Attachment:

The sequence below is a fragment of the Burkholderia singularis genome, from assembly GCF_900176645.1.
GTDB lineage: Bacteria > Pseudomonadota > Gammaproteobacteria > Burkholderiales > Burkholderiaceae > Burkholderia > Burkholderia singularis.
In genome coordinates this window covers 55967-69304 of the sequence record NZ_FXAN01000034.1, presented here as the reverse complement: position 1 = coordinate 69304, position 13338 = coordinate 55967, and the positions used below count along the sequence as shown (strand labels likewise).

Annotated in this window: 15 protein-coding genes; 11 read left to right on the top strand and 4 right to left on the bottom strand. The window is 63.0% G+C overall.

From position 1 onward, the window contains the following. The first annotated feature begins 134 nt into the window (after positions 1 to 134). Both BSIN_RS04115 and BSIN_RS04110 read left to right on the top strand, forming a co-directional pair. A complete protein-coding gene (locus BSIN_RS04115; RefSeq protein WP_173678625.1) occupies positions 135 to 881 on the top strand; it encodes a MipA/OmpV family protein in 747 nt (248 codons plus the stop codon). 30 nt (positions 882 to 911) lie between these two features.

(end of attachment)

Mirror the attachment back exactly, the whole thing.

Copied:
The sequence below is a fragment of the Burkholderia singularis genome, from assembly GCF_900176645.1.
GTDB lineage: Bacteria > Pseudomonadota > Gammaproteobacteria > Burkholderiales > Burkholderiaceae > Burkholderia > Burkholderia singularis.
In genome coordinates this window covers 55967-69304 of the sequence record NZ_FXAN01000034.1, presented here as the reverse complement: position 1 = coordinate 69304, position 13338 = coordinate 55967, and the positions used below count along the sequence as shown (strand labels likewise).

Annotated in this window: 15 protein-coding genes; 11 read left to right on the top strand and 4 right to left on the bottom strand. The window is 63.0% G+C overall.

From position 1 onward, the window contains the following. The first annotated feature begins 134 nt into the window (after positions 1 to 134). Both BSIN_RS04115 and BSIN_RS04110 read left to right on the top strand, forming a co-directional pair. A complete protein-coding gene (locus BSIN_RS04115; RefSeq protein WP_173678625.1) occupies positions 135 to 881 on the top strand; it encodes a MipA/OmpV family protein in 747 nt (248 codons plus the stop codon). 30 nt (positions 882 to 911) lie between these two features.